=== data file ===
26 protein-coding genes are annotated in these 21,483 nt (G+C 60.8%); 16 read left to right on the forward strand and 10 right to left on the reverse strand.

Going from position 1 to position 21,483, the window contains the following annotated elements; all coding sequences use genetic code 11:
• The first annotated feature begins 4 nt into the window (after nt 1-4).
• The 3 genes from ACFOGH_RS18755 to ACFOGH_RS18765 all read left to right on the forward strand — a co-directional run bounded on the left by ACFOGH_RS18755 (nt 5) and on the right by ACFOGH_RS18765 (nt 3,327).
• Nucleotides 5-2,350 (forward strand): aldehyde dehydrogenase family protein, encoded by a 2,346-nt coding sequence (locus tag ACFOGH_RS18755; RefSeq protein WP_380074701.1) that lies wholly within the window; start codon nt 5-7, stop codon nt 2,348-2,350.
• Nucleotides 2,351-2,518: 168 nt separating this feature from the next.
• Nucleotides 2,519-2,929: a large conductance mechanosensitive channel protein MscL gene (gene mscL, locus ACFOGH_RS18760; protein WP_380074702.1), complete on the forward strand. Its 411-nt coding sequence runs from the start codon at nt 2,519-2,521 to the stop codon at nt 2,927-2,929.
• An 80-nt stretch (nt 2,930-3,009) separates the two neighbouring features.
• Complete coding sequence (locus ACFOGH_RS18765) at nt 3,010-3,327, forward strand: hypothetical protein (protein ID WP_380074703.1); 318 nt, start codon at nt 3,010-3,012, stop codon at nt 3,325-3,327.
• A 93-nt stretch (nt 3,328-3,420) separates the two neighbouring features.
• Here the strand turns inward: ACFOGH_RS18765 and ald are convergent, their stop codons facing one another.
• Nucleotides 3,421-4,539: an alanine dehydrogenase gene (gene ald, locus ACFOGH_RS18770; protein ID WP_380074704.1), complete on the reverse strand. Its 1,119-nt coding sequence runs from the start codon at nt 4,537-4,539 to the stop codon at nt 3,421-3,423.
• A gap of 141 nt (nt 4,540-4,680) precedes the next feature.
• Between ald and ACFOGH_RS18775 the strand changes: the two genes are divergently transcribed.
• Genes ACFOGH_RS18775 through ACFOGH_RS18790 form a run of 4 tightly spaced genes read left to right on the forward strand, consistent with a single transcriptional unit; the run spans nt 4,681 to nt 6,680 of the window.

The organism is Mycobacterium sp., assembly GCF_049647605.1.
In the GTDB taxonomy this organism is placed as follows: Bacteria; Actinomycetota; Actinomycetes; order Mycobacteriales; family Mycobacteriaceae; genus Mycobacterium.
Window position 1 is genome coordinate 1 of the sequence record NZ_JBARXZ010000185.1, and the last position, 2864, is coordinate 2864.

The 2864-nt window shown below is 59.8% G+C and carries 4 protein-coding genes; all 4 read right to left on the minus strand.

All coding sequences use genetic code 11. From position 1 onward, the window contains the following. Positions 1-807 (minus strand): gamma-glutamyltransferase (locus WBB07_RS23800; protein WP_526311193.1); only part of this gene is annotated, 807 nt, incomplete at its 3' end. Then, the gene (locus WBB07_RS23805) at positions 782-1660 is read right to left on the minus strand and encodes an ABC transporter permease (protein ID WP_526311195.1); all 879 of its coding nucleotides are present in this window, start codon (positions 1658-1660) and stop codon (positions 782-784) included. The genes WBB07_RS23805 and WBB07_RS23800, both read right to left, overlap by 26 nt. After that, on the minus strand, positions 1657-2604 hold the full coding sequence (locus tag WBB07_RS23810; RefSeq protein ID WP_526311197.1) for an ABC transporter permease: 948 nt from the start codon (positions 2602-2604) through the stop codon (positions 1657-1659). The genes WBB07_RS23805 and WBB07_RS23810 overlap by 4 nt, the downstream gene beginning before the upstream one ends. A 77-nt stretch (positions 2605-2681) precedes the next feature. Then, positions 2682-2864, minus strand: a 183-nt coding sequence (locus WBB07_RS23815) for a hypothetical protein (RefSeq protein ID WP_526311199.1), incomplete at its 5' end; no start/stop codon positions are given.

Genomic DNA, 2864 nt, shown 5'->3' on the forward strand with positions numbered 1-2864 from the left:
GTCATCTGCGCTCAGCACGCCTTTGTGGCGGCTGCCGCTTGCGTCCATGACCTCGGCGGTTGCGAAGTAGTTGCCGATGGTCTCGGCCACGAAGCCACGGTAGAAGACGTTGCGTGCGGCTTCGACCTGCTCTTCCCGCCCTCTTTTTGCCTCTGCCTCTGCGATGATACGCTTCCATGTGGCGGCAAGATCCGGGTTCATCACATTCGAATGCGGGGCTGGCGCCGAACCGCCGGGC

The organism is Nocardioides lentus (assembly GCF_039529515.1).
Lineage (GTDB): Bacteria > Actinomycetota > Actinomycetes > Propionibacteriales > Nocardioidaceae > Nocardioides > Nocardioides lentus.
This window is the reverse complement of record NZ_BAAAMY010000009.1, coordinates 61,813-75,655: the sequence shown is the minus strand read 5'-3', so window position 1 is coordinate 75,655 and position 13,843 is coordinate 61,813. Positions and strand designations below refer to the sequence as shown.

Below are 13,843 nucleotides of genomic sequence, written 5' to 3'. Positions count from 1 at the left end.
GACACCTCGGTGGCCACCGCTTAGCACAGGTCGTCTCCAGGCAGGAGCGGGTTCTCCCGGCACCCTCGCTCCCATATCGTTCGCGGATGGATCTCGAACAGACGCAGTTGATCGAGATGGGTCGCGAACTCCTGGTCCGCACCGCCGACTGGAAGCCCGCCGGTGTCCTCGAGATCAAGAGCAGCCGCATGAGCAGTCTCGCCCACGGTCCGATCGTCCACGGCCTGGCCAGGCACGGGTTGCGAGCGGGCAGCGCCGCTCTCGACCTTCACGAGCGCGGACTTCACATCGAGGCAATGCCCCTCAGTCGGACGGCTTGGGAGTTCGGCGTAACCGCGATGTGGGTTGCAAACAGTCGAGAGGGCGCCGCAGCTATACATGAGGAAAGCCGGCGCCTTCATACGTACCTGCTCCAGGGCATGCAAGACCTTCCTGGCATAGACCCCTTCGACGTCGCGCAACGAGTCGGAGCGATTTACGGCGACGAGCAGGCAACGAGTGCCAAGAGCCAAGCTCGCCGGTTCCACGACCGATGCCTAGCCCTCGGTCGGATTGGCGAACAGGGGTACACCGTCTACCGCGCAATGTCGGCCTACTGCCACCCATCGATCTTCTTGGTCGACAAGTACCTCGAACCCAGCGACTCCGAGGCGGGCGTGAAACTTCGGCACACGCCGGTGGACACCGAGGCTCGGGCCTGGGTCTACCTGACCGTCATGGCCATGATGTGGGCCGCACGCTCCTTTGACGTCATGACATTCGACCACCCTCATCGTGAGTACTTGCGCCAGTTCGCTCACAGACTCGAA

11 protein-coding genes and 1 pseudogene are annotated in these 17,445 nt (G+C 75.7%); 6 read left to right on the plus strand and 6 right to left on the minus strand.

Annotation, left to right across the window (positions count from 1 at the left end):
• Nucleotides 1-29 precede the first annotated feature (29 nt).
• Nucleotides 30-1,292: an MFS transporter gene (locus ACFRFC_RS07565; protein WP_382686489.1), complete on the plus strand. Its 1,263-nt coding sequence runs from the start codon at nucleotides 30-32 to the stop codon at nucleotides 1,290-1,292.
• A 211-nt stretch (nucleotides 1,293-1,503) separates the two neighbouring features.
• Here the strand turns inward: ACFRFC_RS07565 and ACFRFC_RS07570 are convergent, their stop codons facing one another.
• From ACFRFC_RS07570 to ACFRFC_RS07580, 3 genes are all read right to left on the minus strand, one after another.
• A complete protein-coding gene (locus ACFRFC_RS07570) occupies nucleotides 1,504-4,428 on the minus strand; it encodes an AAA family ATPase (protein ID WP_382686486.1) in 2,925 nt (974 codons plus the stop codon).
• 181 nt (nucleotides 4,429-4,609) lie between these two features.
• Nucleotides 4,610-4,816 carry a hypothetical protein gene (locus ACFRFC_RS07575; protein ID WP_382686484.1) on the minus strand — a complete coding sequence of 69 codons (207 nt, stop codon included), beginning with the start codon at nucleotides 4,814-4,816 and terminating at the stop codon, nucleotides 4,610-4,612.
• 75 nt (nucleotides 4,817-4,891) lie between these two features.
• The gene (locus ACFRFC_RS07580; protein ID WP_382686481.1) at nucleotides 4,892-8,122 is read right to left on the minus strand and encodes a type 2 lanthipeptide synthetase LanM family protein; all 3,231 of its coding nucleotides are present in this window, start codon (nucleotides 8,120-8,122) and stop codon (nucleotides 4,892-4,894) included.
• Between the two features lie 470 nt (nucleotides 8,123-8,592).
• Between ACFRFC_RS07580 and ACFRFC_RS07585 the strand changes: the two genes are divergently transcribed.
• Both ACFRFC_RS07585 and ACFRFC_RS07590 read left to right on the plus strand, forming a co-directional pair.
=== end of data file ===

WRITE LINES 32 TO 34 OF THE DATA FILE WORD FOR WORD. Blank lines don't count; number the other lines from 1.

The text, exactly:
• A 211-nt stretch (nucleotides 1,293-1,503) separates the two neighbouring features.
• Here the strand turns inward: ACFRFC_RS07565 and ACFRFC_RS07570 are convergent, their stop codons facing one another.
• From ACFRFC_RS07570 to ACFRFC_RS07580, 3 genes are all read right to left on the minus strand, one after another.